10. Avoid portion distortion! The bigger the portion in front of us, the more we’ll eat. Researchers say simply switching from a 12-inch to a 10-inch dinner plate caused people to reduce their consumption by 22%!  You don’t have to deprive yourself and feel miserable at a party or get-together. Just try sampling a LITTLE of the stuff you really, truly love. Savor the flavor big time, knowing that less is more.
  11. Dress for Success. This might sound like a bit of a stretch, but during the holiday season, don’t wear clothes that stretch! Lounging around in baggy sweatshirts and spandex pants may decrease awareness of body shape and encourage overeating. So don’t sweat it! Instead, wear your snuggest clothes that don’t allow much room for expansion. That’ll remind you not to overindulge on a regular basis. It works! Honest!
  12. After lunch sleep a while, after dinner walk a mile. The more physically active you are after a meal, the more energy from that meal your muscles will burn instead of storing it as fat. (Our Podleski family holiday get-together rule: BYOS: Bring Your Own Sneakers!) During the holidays, become a mover and a shaker! You know you’re bound to eat more (it’s a given!), so moving more is a no-brainer and a great balancer, helping you burn some calories, boost metabolism and human growth hormone, and balance hormones (stress hormones, along with metabolic ones like insulin and leptin).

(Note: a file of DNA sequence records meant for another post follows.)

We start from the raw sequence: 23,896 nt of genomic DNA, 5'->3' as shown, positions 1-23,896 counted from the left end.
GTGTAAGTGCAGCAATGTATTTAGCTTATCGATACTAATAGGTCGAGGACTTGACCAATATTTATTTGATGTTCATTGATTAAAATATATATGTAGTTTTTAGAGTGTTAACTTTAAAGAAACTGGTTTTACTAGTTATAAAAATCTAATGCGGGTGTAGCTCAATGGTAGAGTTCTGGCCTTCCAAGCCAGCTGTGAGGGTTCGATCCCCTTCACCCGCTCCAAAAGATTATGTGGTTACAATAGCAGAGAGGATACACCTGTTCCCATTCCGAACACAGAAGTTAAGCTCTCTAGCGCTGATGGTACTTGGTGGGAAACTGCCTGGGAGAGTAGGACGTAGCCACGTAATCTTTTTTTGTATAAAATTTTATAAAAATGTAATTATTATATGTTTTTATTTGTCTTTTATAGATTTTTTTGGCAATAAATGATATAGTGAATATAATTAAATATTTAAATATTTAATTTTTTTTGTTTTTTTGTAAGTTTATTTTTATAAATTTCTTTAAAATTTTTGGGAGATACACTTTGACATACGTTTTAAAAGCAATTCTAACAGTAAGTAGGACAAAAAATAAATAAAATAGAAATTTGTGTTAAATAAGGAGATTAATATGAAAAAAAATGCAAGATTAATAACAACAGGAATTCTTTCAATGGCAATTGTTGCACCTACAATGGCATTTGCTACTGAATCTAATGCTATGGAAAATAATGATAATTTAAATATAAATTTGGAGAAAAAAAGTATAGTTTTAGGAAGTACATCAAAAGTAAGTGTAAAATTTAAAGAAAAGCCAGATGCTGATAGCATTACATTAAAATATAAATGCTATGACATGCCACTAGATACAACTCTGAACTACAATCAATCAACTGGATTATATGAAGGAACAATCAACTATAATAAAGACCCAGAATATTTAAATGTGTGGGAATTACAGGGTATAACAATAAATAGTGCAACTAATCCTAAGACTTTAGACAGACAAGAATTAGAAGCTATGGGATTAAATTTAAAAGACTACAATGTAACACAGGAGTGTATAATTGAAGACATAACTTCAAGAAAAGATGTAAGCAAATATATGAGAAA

Our best holiday eating tip of all? Eat with a happy heart that’s filled with gratitude. After all, it’s common knowledge that if you eat something with a smile on your face, it’s impossible to get fat! I repeat: Impossible to get fat! It’s been proven by modern science (wink!).

Comments (2)

  1. Gloria | December 13, 2012 at 2:59 am

    As always good sound advice !

  2. Debbie | December 18, 2012 at 9:54 pm

    A friend of mine (70 year old tiny bit of a thing!) says her key for not overindulging in dessert is to have “her first bite & last bite”! I think the first bite is the taste, the last is to savour!